Page: “Google+ has a lot of interesting product integration. The black bar you see is an entry point and notification point across basically all of our properties. There are many things you’d do with + and +1 that affect search results. We are focused on improving the identity and sharing across all of Google.”
Arora: Offers is not isolated, it’s a larger commerce plan. We’ll test and look at the model and then rollout the next version.
Questions about paid clicks, and Panda quality changes.
Wojcicki: Richer ad formats give opportunities to make ads better for users. We hope better experiences give better click throughs and conversions. Click growth comes from factors like query growth and backend quality improvements.
On Panda, she adds: Search quality changes sites’ ranking, so some sites may have benefitted from Panda but may take time to adjust their monetization strategies.
Questions about how focused Page and management are on the stock price, and also the local opportunity.
Page: “We have a lot of stuff to do and unfortunately one of the things we don’t get to decide is our stock price. You all are in charge of that.” We focus on profitability and revenue growth as a long-term view.
Wojcicki: Local can be the large retailers like Starbucks, or small Joe’s coffee shop. We are working on AdWords solutions for both of them. Google Boost is a one-page five-minute signup for advertisers. We haven’t marketed it a lot yet but we will make it more known. Plus, Pichette reminds her, mobile is local and integrated as well.
Oh sweet, Larry Page put his notes for his remarks up on his Google Plus account. Here they are.
Page now answering a question about product integrations. He’s excited about the visual redesign, including the black bar that goes across products and links to Google+. We want to make products beautiful and consistent, he says.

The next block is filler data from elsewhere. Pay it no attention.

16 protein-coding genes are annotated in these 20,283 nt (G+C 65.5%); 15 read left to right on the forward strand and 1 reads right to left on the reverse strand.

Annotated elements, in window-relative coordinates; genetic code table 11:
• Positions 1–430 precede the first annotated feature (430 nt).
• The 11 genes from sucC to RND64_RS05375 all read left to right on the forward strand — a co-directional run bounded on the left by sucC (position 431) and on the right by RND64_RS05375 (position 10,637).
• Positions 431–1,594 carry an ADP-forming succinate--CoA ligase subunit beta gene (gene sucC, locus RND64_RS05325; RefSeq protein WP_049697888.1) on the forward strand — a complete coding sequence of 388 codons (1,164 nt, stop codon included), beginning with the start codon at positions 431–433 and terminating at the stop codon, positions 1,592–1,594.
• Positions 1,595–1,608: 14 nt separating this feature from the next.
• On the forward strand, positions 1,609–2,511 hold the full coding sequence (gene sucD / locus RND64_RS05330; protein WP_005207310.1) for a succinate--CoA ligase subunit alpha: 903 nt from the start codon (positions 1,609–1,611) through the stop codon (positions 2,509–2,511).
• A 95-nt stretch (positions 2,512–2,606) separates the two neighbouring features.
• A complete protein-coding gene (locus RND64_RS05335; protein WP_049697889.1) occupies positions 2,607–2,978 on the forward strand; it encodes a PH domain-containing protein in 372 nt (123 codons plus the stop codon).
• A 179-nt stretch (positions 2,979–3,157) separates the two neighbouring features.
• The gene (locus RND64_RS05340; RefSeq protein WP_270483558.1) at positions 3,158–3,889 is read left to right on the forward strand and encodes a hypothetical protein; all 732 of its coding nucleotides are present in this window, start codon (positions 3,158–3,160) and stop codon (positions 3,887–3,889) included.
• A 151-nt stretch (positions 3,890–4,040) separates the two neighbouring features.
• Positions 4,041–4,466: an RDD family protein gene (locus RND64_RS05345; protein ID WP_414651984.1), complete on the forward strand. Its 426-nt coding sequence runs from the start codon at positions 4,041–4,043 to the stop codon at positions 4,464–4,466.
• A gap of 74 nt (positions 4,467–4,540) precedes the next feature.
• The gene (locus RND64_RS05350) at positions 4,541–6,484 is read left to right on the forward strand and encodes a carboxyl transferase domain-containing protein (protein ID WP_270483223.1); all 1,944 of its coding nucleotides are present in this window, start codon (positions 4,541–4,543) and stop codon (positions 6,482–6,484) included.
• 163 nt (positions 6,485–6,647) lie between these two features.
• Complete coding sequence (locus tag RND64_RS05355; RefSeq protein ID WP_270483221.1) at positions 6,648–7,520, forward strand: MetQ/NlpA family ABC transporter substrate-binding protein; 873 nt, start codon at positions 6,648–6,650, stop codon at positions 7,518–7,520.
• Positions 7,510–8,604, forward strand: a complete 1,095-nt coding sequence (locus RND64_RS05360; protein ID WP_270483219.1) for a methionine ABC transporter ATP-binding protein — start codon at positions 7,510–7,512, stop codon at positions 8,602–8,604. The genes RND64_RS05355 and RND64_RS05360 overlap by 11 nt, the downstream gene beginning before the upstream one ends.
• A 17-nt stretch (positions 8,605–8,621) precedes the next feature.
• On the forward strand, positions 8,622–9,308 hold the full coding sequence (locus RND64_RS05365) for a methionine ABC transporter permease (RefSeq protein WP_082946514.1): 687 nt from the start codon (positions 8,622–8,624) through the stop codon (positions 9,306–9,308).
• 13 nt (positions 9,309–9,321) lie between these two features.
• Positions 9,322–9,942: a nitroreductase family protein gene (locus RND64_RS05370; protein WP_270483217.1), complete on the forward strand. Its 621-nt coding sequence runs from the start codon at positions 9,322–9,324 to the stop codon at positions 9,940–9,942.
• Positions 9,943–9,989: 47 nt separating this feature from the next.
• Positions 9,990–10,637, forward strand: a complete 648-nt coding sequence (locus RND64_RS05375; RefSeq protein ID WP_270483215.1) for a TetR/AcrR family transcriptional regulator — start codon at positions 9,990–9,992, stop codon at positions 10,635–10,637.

More on Google+ from Page: “We’ve been very excited about the growth we’ve seen and the engagement we’ve seen, over 1 billion items shared and received in a single day. It’s very early days, less than two weeks since we released it in field trial.”
Long term plans for Plus?
Page: “We want to make products people use every day, like their toothbrush. So that’s how we think about success there.”
Pichette on local: Maps plus mobile plus Wallet equal the pieces of the local puzzle. “If you look at the arsenal we’re growing, it’s really quite formidable.”
Questions about headcount and display.
Pichette and Page say their headcount plans are playing out as planned.
Wojcicki: YouTube is our largest o&o on display. But we also want to make it easier to buy and sell display advertising, and to help millions of sites sell display and use our targeting.
Questions about cost-per-click growth and how Google+ will offset social media switching costs.
Wojcicki: Ad quality and increased visibility drives CPC.
Page: “We’ve been really excited about Google+ really improving the overall experience like how you would share in real life. [I don’t think that’s something other products offer.] And we’re getting great reviews on that. And there’s a lot of magic built into the product that exposes that.”
Page continues, in a more specific Facebook offensive: “Google believes in users owning their own data and we think some of our competitors don’t believe that, but we think users will move to services that are in their best interest.”
Pichette downplays infrastructure costs.
Page on hiring: “Compensation is having an even more positive effect on hiring and retention than we expected. There’s more people who want to work at Google and who want to stay working at Google.”
Pichette gives special thanks to Larry for joining, plus Susan and Nikesh. And to all the Googlers, especially the Google+ team.